At the beginning it was very hard to recruit restaurants. Mealshare is a philanthropy program that provides marketing and promotional benefits to restaurants. So, in a sense, there is no other program like it, and we have to do a lot of explaining about what the service is. A lot of education is needed, but restaurant owners are hard to pin down. Therefore, there were no best practices we could follow and there was a lot of pivoting before we identified what works best for us.
What have been the biggest accomplishments and milestones?
Hitting 10 000 meals felt amazing but the greatest milestone to date was in 2016 when we hit 1 000 000 meals. It took us three years to get there and now we proudly provide one million meals every year, hoping for two million in 2020. We realize we really are turning people’s lives around.
It is worth mentioning a recent trip to health sites across rural Ethiopia with Save the Children Canada. The main issue there is child death due to malnutrition. We met a mother who, through Mealshare, received support for her children, brought their weight back up, and also learned about correct nutrition practices. Having seen how these meals are literally saving lives and moms crying and thanking us for what we are doing for them was an exceptionally touching and rewarding experience.
Last but not least, Andrew and Jeremy recently received the Meritorious Service Decoration (civil division) from the Governor-General of Canada, Julie Payette. The award has been given out since 1984 and it recognizes citizens “for exceptional deeds that bring honour to our country.” The decorations form part of the program that includes the Order of Canada, the highest service award bestowed upon Canadians.
Do you view yourself as a leader?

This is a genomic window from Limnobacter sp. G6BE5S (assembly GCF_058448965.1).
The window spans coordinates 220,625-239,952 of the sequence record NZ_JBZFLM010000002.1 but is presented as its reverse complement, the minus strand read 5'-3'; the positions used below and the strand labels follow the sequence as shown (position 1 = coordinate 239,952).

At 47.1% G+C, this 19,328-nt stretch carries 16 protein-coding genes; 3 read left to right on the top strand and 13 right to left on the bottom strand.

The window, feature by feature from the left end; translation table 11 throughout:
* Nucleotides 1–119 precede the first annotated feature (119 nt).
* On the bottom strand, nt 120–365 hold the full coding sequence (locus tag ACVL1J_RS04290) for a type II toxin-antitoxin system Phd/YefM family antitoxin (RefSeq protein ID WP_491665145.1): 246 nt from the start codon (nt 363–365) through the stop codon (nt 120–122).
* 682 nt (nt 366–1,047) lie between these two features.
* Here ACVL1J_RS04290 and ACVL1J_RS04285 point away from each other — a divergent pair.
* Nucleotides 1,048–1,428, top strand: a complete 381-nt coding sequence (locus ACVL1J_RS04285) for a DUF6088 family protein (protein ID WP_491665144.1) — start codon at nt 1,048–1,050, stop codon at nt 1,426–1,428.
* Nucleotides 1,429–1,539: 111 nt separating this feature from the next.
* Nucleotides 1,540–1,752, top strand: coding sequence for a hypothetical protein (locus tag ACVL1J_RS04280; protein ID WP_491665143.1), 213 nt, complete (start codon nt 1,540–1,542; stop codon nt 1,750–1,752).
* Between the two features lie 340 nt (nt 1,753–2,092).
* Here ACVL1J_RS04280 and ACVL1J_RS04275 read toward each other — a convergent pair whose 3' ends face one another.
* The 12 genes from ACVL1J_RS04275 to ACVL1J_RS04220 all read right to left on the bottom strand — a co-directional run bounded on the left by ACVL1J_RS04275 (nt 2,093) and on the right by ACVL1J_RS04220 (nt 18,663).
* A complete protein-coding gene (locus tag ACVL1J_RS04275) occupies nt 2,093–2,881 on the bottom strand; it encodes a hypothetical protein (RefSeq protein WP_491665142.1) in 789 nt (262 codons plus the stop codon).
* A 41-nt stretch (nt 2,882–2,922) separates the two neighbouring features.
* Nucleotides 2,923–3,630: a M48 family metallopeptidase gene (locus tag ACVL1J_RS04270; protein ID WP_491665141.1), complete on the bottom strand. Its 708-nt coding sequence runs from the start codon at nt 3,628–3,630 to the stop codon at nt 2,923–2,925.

I consider myself a leader, both within Mealshare and in personal life. I want to influence people to be better and make our world better. As for Jeremy and Andrew, they are great leaders because they consistently act with candor, honesty, and trust, they are amazing role models, and people rally behind them and want to learn from and support them.
What piece of advice would you give to someone thinking about launching a social enterprise but hesitating?
Don’t dive; rather, slowly walk into the water. Don’t put all your $ into it either. Also, don’t give up. Failure is success that never gave up. People are so afraid of failing on a large scale and they let it deter them. When Mealshare first started, we didn’t ‘sell the farm’. Instead, we carved out time to gradually work our way in the right direction. The key is to figure out as quickly as possible what is and isn’t working and make necessary pivots. And remember that no first iteration is going to be perfect. The right ‘fit’ will come – it is not a matter of if, but of when.
What have you seen, heard, or read recently that made an impact on you?
Ryan Ellis – Lessons from my 20s. It is a great free resource, there is a PowerPoint presentation with hyperlinks, and it is applicable to everything in life.